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Images In Medicine
doi: 10.4103/0970-258X.218685
PMID: 29162763

Incidental cytodiagnosis of microfilaria from subcutaneous nodule

T Santosh1 , Hemlata Panwar2 , Amit Bugalia2 , Vandita Yogendra Singh2 , Nighat Hussain2
1 Department of Pathology, Seth G.S. Medical College and K.E.M. Hospital Parel, Mumbai, Maharashtra, India
2 Department of Pathology and Laboratory Medicine, All India Institute of Medical Sciences, Raipur, Chhattisgarh, India

Corresponding Author:
Hemlata Panwar
Department of Pathology and Laboratory Medicine, All India Institute of Medical Sciences, Raipur, Chhattisgarh
How to cite this article:
Santosh T, Panwar H, Bugalia A, Singh VY, Hussain N. Incidental cytodiagnosis of microfilaria from subcutaneous nodule. Natl Med J India 2017;30:241
Copyright: (C)2017 The National Medical Journal of India

A 35-year-old woman presented with a swelling of the right forearm to the surgery outpatient department at the All India Institute of Medical Sciences, Raipur. On examination, she had a subcutaneous swelling in the right forearm, painful and diffuse measuring 3× 3 cm for 6 months [Figure - 1]A. A fine-needle aspiration was done and the material was sent for cytological examination with a clinical impression of fibro-lipoma. Blood mixed fluid was aspirated and routine Giemsa and Pap stains were done. Cytological examination revealed epithelioid granulomas with lymphocytes and microfilariae in a haemorrhagic background [Figure - 1]B, [Figure - 1]C, [Figure - 1]D. The microfilaria was sheathed and the column of nuclei in them with the tail tip being free [Figure - 1]E, [Figure - 1]F. A cytological diagnosis of granulomatous inflammation due to microfilaria morphologically consistent with Wuchereria bancrofti was made. She was treated with diethylcarbamazine (DEC) for 3 weeks. On follow-up, the swelling subsided.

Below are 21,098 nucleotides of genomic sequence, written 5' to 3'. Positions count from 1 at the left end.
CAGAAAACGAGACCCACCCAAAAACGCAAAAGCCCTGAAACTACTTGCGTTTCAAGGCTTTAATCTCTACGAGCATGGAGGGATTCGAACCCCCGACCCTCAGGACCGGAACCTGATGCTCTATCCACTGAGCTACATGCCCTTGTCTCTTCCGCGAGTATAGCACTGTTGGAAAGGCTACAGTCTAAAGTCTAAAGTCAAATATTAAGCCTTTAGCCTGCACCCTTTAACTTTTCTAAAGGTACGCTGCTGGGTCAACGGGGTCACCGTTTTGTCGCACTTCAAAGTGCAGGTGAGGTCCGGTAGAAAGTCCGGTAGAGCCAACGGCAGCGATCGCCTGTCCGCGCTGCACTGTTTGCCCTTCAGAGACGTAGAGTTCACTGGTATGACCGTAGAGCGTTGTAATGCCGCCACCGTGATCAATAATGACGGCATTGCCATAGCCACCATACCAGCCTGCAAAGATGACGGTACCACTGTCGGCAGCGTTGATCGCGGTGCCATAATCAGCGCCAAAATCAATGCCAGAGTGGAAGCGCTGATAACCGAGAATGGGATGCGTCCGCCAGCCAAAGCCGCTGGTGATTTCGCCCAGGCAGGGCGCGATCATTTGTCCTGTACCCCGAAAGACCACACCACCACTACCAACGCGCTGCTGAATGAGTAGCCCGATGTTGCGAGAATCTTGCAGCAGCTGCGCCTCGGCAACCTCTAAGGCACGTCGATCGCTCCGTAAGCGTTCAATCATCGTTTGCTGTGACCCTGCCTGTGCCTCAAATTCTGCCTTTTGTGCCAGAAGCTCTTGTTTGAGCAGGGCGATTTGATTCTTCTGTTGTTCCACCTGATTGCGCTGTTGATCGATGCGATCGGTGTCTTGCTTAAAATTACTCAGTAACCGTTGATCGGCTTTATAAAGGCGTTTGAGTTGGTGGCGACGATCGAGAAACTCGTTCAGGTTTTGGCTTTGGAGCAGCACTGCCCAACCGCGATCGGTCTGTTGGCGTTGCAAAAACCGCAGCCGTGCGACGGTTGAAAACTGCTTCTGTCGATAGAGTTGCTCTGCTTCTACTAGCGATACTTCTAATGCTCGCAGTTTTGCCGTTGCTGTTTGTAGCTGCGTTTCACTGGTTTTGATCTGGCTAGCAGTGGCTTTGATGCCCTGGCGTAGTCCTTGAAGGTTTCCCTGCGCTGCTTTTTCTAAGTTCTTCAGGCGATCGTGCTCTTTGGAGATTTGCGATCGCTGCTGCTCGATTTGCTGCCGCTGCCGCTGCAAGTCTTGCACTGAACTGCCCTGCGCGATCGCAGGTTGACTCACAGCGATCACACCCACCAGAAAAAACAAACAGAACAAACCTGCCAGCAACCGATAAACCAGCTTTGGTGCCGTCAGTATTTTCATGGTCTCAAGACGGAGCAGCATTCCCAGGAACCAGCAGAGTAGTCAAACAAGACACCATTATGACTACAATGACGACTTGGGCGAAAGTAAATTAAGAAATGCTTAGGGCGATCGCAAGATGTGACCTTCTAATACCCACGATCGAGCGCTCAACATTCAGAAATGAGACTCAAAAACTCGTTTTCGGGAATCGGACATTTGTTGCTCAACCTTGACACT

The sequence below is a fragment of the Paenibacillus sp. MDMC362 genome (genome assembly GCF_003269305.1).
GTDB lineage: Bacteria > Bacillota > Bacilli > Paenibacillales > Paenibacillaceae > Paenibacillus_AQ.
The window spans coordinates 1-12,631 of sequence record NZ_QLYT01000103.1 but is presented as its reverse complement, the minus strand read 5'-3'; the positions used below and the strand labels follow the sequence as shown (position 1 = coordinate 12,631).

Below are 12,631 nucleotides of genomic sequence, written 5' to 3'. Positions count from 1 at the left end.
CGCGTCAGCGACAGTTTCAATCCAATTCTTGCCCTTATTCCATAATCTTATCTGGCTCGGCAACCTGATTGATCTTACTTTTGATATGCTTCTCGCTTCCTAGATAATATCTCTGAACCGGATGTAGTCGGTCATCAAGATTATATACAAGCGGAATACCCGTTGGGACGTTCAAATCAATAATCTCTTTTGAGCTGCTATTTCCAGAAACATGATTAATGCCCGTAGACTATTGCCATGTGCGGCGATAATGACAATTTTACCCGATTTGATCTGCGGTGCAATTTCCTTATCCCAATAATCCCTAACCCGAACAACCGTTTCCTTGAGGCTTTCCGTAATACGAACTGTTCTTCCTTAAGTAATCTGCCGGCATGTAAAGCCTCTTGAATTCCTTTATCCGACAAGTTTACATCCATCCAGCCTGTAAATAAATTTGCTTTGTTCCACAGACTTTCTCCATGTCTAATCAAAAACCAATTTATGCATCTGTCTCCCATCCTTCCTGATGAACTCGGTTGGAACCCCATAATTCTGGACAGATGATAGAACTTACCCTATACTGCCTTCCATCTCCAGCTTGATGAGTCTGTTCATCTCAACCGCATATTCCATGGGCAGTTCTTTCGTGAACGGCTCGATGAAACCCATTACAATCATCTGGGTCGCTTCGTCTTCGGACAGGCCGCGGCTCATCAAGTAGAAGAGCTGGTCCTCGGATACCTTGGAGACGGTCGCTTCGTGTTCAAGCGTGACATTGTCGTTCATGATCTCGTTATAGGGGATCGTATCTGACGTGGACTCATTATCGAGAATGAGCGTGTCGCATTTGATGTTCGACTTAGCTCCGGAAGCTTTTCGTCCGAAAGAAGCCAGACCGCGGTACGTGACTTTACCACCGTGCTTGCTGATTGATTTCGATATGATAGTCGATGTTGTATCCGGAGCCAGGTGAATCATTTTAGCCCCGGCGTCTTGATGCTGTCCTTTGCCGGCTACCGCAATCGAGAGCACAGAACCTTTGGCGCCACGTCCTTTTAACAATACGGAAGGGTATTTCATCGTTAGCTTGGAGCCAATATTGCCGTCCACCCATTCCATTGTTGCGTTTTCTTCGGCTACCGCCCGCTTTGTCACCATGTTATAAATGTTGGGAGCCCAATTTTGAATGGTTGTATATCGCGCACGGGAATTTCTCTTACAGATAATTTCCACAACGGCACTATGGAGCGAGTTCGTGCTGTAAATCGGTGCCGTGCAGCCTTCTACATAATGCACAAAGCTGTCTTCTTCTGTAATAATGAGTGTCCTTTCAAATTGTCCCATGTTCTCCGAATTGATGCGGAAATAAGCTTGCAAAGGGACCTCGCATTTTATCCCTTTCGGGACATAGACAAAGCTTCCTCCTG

Figure 1: Swelling in the right forearm of the patient Figs1B, C, D, E, F. Cytosmears showing microfilariae (star) in a granulomatous inflammatory (arrow) background comprised foreign body-type giant cells and histiocytes (Giemsa × 400; PAP, × 400)

Even in the absence of clinical indications and eosinophilia in peripheral smears, microfilaria can be detected in subcutaneous nodules. Hence, careful screening for microfilariae is important in aspiration cytology smears.

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